No Joy is one of those tricky bands. Built on the songwriting duo of Laura Lloyd and Jasamine White-Glutz, they play music that basically has everything I like: very loud shoegaze guitars that unleash sheets of noise, melodic songwriting and (of course) female vocals. Wait to Pleasure is their second full length, following 2010’s vastly underrated Ghost Blonde and last year’s Negaverse E.P, and it represents a huge leap forward for the band, who have now developed their own identity while continuing to refine their songwriting. It’s not an album that will have any sort of broader narrative attached to it, but fans of the band and this genre will almost certainly be very pleased.

No Joy separate themselves from the horde of bands mining similar influences by doing everything just a bit better: the guitars are louder, the melodies are catchier, and the production is cleaner. This is a band that understands what makes shoegaze great and why people listen to it. Songs like “Hare Tarot Lies” sum up their strengths well, combining noisy riffs and hooks, which with their indecipherable lyrics make the song accessible and mysterious at the same time. “Lunar Phobia” sounds different from any song on Ghost Blonde, with more emphasis on keyboards and a programmed drum beat that helps the band step out of the shadow of their influences a bit.

It can be easy to write off a band like No Joy as an imitator of earlier groups that have explored similar territory, but Wait for Pleasure is an album that actually doesn’t sound like much else — it has a pop sensibility that some other shoegaze groups lack, and the decibel levels separate it from lighter noise-pop bands like Best Coast. It’s basically non-stop jams, and I recommend it a lot to anyone with an interest in loud guitar rock. You can buy it from their label, Mexican Summer, here.

Lotus Plaza – “Spooky Action at a Distance”

Atlanta indie-rockers Deerhunter initially gained notoriety for frontman Bradford Cox’s flamboyant personality, wild stage antics, and experimental pop songwriting. But while Cox has always dominated the headlines for the band, their most recent album, 2010’s Halcyon Digest, showcased their secret weapon: guitarist Lockett Pundt, who stepped out of Cox’s shadow and produced the best song on the album with “Desire Lines,” a 7-minute spacey shoegaze centerpiece that managed to sound epic without really trying.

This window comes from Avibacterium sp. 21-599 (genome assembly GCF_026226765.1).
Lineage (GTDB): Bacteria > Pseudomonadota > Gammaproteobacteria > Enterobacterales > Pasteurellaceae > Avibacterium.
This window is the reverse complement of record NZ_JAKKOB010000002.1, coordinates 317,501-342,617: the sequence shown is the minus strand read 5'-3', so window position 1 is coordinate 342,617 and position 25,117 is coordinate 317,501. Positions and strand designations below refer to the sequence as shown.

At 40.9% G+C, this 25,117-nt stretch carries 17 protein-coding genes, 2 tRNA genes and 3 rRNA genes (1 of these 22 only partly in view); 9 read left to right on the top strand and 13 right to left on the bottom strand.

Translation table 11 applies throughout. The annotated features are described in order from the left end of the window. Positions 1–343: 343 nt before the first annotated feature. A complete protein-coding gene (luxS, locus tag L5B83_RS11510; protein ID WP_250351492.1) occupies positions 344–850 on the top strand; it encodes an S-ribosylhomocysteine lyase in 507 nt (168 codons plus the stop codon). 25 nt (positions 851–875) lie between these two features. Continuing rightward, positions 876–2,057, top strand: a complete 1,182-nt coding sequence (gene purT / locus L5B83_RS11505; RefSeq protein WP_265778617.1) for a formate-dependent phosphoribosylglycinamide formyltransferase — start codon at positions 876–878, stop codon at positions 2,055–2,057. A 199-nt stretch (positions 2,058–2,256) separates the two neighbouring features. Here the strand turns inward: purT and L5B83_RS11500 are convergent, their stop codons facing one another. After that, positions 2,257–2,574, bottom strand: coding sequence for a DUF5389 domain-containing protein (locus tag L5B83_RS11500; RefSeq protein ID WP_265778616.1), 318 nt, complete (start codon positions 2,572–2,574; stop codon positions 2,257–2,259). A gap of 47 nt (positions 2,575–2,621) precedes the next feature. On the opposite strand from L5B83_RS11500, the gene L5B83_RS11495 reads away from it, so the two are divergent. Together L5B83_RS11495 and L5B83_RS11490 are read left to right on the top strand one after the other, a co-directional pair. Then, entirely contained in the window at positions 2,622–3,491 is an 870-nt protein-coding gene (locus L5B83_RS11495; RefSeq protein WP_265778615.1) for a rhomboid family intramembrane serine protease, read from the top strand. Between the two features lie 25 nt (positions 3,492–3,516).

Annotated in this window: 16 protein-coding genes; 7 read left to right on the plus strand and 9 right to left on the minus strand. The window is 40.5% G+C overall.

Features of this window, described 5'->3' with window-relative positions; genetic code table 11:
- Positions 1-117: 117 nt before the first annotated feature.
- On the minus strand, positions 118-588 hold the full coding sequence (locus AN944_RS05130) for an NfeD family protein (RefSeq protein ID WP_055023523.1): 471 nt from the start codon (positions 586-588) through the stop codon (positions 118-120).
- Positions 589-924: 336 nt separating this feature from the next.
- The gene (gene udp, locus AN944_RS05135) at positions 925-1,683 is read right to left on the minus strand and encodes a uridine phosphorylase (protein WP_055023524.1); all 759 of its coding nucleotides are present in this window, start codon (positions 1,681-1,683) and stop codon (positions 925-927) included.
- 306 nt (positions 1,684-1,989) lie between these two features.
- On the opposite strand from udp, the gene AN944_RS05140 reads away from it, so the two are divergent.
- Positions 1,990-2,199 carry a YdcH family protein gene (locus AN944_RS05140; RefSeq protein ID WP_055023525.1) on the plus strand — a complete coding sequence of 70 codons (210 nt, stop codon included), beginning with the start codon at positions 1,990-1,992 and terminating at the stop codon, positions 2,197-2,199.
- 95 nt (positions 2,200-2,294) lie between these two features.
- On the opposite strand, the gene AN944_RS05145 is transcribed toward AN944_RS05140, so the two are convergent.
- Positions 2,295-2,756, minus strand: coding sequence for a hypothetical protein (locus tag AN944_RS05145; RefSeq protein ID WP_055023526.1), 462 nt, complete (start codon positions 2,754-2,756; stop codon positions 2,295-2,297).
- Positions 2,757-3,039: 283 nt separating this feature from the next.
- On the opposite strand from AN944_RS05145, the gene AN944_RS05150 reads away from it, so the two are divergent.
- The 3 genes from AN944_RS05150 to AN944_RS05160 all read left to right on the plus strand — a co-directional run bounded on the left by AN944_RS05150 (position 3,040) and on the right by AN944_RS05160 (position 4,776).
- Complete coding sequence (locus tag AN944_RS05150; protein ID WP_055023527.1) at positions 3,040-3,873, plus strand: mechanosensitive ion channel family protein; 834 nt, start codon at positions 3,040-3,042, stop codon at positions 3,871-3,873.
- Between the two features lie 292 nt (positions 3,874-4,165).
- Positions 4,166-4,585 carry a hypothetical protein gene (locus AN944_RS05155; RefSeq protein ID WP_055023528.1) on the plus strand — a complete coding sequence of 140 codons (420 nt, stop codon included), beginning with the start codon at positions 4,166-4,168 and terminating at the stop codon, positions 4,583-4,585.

Spooky Action at a Distance is the second album Pundt has released under the Lotus Plaza moniker, and it’s about what you would expect from the guy who penned “Desire Lines”: non-stop guitar jams that make skillful use of repetition to turn tunes that seem like they should be ordinary into epic, surprisingly catchy rock songs. Deerhunter fans like me that prefer their anthemic guitar-rock side to their bedroom pop side are sure to love it, and it’s probably my most listened-to album of 2012 so far.

Pundt doesn’t have the big personality that Cox does, but he has a quiet confidence that suits his laid-back style, and his lyrics that are often about nostalgic yearning are also a nice match for his bright, summery guitar lines. Songs like “Monoliths” and “Remember Our Days” are about simple themes like friendship and childhood, but Pundt infuses them with just enough personality and hooks to make them into effortless anthems. Pundt never sounds like he’s trying too hard, even on a song like “Jet Out of the Tundra” that launches into a lengthy, repetitive instrumental similar to that of “Desire Lines.”

Nothing on Spooky Action at a Distance sounds that groundbreaking, particularly with this summery guitar-pop being trendy in recent years. The shoegaze style always will bring comparisons to My Bloody Valentine, but Pundt mixes it up a bit with some acoustic strumming on songs like “Black Buzz” and “Dusty Rhodes.” Some of the songs also have a driving rhythm reminiscent of Stereolab, which pushes the music forward and helps keep Pundt’s specifically defined style from overstaying its welcome. Mostly, Pundt separates himself from the competition by simply executing the songs better and with more consistency. There are no weak songs on the album, and they all seem to get better the more you listen to them. He has a style that is relaxing but also engaging, and I find it difficult to stop listening to the album when I only intended to play a single song off of it.

Overall, Spooky Action is a significant step forward for Pundt, who deserves to be more than just “that other guy in Deerhunter.” In fact, I prefer this album to any of the Deerhunter or Atlas Sound albums so far. It’s not trying so hard and doesn’t feel labored over, and it’s not caught up in trying to be “important.” Much like the man who made it, it seems to succeed and transcend effortlessly.

Listen to it on Spotify